AHQ: How useful was Russia's land?

They started too late. Siberia has been turned into a punishment by the governments treatment of it as a place to exile criminals to and that was way before the 20th century. Agricultural practices in Russia were horrid. Absolutely horrid, to the point that Baltic’s in the same country outproduced Russians by factor of 5. Nonsensical hatred of Jews (I have no clue where that even came from) prevented the middle class from investing into themselves and becoming more than middle class. Pogroms prevented investments as well. The fact that Russia didn’t do all it can to mix Russians, Ukrainians and Belorussians at least to the point of indistinguishability is a symbol of incompetence.

Everybody knows that they started too late. That’s the whole point which makes references to the US irrelevant. You would need a fundamentally different Russian history to start making necessary changes at least century earlier. Russia was what it was and quoting Karamzin is pointless (I already quoted him): the Baltic nobility had historically different traditions before the area became part of Russia (and the area was much closer to the ports than most of Russia so they could sell their produce at a higher price).

Not sure what you are trying to say about the middle class not investing into itself and what this has to do with antisemitism but if you are familiar with the Russian history, you should know that until second half of the XIX the “middle classes” (aka, neither nobility nor peasants) could not become more then they were because their places (there were numerous categories of the “middle classes”) had been strictly defined by the regulations. What the middle classes had to do with the Russian agriculture is a little bit beyond my comprehension: they were predominantly city dwellers.

An idea of mixing Russians, Ukrainians and Belorussians to a point of indistinguishability would please Russian ultra nationalists of all periods but in a reality this did happen on the big areas (population of some of which is still trying to sort out who they are) and situation in Ukraine was seriously changed by Stalin’s annexation of the Western Ukraine for which Tsarist government hardly can be blamed.
 

JSchafer

Banned
Everybody knows that they started too late. That’s the whole point which makes references to the US irrelevant. You would need a fundamentally different Russian history to start making necessary changes at least century earlier. Russia was what it was and quoting Karamzin is pointless (I already quoted him): the Baltic nobility had historically different traditions before the area became part of Russia (and the area was much closer to the ports than most of Russia so they could sell their produce at a higher price).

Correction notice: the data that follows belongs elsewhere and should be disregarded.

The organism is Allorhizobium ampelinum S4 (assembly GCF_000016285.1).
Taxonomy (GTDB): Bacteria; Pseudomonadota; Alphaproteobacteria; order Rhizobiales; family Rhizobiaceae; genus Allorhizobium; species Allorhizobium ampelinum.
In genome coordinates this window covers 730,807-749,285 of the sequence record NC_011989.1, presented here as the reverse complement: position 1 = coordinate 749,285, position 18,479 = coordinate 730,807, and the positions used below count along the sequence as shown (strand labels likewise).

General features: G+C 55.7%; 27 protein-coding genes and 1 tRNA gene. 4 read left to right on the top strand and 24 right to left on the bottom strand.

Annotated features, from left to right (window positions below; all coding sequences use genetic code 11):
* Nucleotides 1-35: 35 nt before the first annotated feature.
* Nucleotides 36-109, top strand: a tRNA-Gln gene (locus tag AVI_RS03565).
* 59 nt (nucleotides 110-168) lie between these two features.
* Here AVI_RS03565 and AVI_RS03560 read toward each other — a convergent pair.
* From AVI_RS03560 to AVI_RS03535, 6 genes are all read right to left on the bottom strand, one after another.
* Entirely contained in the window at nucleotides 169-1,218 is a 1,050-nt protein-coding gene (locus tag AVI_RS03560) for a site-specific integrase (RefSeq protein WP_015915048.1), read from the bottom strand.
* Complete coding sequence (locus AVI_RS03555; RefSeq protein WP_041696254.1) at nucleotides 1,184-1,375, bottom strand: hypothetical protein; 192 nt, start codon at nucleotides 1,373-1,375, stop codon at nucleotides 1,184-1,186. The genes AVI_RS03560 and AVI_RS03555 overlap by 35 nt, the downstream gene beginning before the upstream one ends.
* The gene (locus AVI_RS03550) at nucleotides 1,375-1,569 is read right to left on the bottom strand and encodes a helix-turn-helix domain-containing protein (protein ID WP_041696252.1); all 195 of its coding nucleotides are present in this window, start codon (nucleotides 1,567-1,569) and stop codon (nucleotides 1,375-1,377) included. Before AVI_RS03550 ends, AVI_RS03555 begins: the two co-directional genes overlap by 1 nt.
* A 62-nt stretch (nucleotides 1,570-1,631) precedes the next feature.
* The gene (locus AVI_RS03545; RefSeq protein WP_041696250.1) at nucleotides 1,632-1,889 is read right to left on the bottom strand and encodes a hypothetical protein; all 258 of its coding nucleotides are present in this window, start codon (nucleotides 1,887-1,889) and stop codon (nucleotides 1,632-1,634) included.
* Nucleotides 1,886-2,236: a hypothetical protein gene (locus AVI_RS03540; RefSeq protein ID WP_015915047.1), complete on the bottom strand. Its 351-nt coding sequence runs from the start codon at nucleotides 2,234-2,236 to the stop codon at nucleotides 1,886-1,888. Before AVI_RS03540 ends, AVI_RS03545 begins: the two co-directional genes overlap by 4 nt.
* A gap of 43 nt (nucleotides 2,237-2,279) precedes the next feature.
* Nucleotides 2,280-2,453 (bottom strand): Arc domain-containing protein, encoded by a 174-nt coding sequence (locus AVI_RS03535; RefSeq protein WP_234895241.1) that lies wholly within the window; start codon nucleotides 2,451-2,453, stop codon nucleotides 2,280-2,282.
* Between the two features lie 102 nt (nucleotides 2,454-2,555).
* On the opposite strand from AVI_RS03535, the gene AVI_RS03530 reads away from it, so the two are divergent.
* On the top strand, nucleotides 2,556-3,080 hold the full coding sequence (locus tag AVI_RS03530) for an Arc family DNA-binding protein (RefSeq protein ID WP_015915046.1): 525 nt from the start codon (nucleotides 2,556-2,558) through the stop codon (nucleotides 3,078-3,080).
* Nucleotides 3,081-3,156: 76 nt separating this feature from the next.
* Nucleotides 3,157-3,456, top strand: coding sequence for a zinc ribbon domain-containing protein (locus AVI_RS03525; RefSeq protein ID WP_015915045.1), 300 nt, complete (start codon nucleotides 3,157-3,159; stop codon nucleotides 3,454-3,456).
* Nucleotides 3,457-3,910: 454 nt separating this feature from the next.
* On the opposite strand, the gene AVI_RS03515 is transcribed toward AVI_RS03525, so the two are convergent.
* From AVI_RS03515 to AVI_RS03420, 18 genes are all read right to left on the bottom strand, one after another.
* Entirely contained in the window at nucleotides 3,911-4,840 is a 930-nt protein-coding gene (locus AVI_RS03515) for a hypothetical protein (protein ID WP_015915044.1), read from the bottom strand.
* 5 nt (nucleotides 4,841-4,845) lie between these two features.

Not sure what you are trying to say about the middle class not investing into itself and what this has to do with antisemitism but if you are familiar with the Russian history, you should know that until second half of the XIX the “middle classes” (aka, neither nobility nor peasants) could not become more then they were because their places (there were numerous categories of the “middle classes”) had been strictly defined by the regulations. What the middle classes had to do with the Russian agriculture is a little bit beyond my comprehension: they were predominantly city dwellers.

An idea of mixing Russians, Ukrainians and Belorussians to a point of indistinguishability would please Russian ultra nationalists of all periods but in a reality this did happen on the big areas (population of some of which is still trying to sort out who they are) and situation in Ukraine was seriously changed by Stalin’s annexation of the Western Ukraine for which Tsarist government hardly can be blamed.

19th century could see it happen agreed.
For most of the 19th century Jews formed the Russian middle class and had the potential to create companies but were prevented from doing so by rabid antisemitism. Industrialization.

Not really. Russians Ukrainians and Belorussians are incredibly similar, following the same religion and having almost the same language. They lived in the same empire for centuries and the level of mixing is minuscule all things considered. It could have been encouraged far more by the government
 
Would Russia have been better off, in the long term, not conquering Siberia and focusing on developing European Russia?

Until well into XIX efforts spent on Siberia had been minimal: gold extraction was done mostly by the private companies and most of the rest was about maintaining a trade route to China. In other words, not a major drain of the resources and perhaps even a source of income.

The real factor was foreign policy. Russia was too often involved in the expensive conflicts on its “Western flank” and, unlike conquest of the Black Sea coast, most of these conflicts had been producing little except for the huge expenses. Even conquest of the Caucasus was a huge drain of the resources which started making economic sense only after the oil became useful commodity.